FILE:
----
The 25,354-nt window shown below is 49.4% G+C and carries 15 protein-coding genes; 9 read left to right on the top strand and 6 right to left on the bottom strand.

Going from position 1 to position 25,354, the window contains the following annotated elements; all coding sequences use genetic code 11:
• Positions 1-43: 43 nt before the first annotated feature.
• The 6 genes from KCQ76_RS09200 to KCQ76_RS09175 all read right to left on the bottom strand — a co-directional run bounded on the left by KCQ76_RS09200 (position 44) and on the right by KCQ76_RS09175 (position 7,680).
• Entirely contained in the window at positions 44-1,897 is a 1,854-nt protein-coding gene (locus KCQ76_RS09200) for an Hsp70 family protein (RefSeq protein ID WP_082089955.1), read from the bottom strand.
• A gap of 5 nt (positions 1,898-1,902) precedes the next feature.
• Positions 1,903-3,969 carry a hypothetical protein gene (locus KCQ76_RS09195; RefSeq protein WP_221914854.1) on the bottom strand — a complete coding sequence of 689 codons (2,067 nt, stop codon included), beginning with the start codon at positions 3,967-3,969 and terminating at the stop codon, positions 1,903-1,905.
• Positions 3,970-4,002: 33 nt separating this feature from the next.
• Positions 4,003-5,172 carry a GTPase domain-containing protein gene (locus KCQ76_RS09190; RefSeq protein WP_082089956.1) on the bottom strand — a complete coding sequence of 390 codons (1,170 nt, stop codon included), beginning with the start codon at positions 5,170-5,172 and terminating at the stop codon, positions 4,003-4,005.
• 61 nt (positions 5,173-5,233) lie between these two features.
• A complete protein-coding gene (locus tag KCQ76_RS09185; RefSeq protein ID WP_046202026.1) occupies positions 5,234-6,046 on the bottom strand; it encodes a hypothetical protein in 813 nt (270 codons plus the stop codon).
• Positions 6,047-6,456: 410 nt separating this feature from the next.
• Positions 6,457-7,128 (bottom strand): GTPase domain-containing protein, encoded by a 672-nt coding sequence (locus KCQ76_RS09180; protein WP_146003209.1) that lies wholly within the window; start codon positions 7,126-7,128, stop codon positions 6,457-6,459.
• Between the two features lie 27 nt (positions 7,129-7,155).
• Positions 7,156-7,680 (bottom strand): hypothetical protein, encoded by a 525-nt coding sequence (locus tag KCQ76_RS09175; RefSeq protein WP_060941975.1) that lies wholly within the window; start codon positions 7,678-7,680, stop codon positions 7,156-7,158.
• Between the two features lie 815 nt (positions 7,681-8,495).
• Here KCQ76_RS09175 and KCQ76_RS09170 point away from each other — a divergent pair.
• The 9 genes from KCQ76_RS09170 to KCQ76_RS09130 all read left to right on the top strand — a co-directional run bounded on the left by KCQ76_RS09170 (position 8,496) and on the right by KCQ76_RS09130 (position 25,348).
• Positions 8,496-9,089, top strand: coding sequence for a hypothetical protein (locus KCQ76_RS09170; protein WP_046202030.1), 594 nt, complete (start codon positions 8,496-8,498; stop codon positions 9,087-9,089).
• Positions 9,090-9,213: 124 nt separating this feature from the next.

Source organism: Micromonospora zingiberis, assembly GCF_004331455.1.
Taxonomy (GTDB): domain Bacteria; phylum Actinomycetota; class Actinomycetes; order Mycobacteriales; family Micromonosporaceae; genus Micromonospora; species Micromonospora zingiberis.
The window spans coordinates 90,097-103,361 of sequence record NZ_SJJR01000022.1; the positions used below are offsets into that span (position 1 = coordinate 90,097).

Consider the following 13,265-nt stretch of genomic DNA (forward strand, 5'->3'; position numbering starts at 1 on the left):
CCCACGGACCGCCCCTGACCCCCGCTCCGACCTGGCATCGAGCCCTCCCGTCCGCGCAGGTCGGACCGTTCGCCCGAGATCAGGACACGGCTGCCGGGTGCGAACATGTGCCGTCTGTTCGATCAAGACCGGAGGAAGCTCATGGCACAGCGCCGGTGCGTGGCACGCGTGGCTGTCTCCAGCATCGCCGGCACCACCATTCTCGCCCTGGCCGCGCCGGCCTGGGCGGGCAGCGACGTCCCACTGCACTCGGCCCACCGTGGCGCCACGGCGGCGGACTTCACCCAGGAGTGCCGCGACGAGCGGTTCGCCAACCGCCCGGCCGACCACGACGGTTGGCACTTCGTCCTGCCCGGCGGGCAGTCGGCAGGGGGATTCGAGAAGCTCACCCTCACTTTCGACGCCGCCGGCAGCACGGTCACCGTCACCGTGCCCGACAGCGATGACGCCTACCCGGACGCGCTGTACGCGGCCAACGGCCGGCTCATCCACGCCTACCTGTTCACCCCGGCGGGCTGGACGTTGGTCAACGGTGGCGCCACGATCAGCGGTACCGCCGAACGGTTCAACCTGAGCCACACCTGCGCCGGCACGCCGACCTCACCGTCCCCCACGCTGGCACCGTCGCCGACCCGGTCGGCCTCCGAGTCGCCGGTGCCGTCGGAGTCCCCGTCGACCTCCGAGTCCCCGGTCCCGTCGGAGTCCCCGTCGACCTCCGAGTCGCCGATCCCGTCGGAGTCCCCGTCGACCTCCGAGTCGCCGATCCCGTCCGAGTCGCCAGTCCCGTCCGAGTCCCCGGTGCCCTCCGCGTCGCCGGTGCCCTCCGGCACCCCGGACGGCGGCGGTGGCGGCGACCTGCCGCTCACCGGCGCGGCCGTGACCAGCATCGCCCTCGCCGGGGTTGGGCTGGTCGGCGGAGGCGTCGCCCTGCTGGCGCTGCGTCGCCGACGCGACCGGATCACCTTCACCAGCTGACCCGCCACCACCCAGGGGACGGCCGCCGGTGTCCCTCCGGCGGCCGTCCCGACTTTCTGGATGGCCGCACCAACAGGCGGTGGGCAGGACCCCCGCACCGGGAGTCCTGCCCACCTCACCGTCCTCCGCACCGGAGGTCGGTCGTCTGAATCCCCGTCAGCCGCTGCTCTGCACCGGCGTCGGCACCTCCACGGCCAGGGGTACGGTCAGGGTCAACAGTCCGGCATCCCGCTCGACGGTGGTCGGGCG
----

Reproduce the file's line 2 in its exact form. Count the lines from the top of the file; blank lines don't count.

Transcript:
Going from position 1 to position 25,354, the window contains the following annotated elements; all coding sequences use genetic code 11: